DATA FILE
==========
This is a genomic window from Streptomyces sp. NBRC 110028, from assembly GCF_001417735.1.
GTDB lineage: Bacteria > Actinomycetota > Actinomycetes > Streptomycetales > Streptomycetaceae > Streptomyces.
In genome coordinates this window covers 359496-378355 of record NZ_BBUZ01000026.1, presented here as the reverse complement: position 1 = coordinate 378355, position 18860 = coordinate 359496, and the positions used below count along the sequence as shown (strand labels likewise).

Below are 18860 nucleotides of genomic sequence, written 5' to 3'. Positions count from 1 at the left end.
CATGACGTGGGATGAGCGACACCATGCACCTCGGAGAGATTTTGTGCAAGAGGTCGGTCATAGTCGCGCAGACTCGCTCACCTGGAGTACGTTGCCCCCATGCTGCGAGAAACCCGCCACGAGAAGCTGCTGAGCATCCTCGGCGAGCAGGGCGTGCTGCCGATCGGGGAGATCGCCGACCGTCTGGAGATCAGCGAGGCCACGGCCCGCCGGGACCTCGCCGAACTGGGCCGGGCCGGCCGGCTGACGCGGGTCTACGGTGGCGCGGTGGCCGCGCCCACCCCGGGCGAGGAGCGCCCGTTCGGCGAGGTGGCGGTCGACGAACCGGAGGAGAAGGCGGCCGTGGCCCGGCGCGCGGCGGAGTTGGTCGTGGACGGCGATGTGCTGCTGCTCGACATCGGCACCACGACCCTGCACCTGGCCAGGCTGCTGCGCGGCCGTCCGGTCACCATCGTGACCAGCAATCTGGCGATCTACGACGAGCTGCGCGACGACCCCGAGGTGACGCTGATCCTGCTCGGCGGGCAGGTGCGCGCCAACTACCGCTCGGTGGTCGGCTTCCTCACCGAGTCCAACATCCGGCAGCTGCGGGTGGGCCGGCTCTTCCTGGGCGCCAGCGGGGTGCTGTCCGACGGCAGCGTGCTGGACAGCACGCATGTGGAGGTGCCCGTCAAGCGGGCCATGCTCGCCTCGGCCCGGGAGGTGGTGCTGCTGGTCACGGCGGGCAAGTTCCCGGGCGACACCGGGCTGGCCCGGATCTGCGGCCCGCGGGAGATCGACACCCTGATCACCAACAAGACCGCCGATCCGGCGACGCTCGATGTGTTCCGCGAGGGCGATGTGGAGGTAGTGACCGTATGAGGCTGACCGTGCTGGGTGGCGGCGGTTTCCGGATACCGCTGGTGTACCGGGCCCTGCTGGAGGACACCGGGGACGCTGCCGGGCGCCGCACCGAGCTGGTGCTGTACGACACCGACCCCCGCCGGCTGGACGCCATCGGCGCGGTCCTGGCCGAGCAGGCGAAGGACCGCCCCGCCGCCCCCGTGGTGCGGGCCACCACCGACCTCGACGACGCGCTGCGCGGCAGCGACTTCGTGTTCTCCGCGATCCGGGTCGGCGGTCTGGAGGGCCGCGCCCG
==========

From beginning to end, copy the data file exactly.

This is a genomic window from Streptomyces sp. NBRC 110028, from assembly GCF_001417735.1.
GTDB lineage: Bacteria > Actinomycetota > Actinomycetes > Streptomycetales > Streptomycetaceae > Streptomyces.
In genome coordinates this window covers 359496-378355 of record NZ_BBUZ01000026.1, presented here as the reverse complement: position 1 = coordinate 378355, position 18860 = coordinate 359496, and the positions used below count along the sequence as shown (strand labels likewise).

Below are 18860 nucleotides of genomic sequence, written 5' to 3'. Positions count from 1 at the left end.
CATGACGTGGGATGAGCGACACCATGCACCTCGGAGAGATTTTGTGCAAGAGGTCGGTCATAGTCGCGCAGACTCGCTCACCTGGAGTACGTTGCCCCCATGCTGCGAGAAACCCGCCACGAGAAGCTGCTGAGCATCCTCGGCGAGCAGGGCGTGCTGCCGATCGGGGAGATCGCCGACCGTCTGGAGATCAGCGAGGCCACGGCCCGCCGGGACCTCGCCGAACTGGGCCGGGCCGGCCGGCTGACGCGGGTCTACGGTGGCGCGGTGGCCGCGCCCACCCCGGGCGAGGAGCGCCCGTTCGGCGAGGTGGCGGTCGACGAACCGGAGGAGAAGGCGGCCGTGGCCCGGCGCGCGGCGGAGTTGGTCGTGGACGGCGATGTGCTGCTGCTCGACATCGGCACCACGACCCTGCACCTGGCCAGGCTGCTGCGCGGCCGTCCGGTCACCATCGTGACCAGCAATCTGGCGATCTACGACGAGCTGCGCGACGACCCCGAGGTGACGCTGATCCTGCTCGGCGGGCAGGTGCGCGCCAACTACCGCTCGGTGGTCGGCTTCCTCACCGAGTCCAACATCCGGCAGCTGCGGGTGGGCCGGCTCTTCCTGGGCGCCAGCGGGGTGCTGTCCGACGGCAGCGTGCTGGACAGCACGCATGTGGAGGTGCCCGTCAAGCGGGCCATGCTCGCCTCGGCCCGGGAGGTGGTGCTGCTGGTCACGGCGGGCAAGTTCCCGGGCGACACCGGGCTGGCCCGGATCTGCGGCCCGCGGGAGATCGACACCCTGATCACCAACAAGACCGCCGATCCGGCGACGCTCGATGTGTTCCGCGAGGGCGATGTGGAGGTAGTGACCGTATGAGGCTGACCGTGCTGGGTGGCGGCGGTTTCCGGATACCGCTGGTGTACCGGGCCCTGCTGGAGGACACCGGGGACGCTGCCGGGCGCCGCACCGAGCTGGTGCTGTACGACACCGACCCCCGCCGGCTGGACGCCATCGGCGCGGTCCTGGCCGAGCAGGCGAAGGACCGCCCCGCCGCCCCCGTGGTGCGGGCCACCACCGACCTCGACGACGCGCTGCGCGGCAGCGACTTCGTGTTCTCCGCGATCCGGGTCGGCGGTCTGGAGGGCCGCGCCCG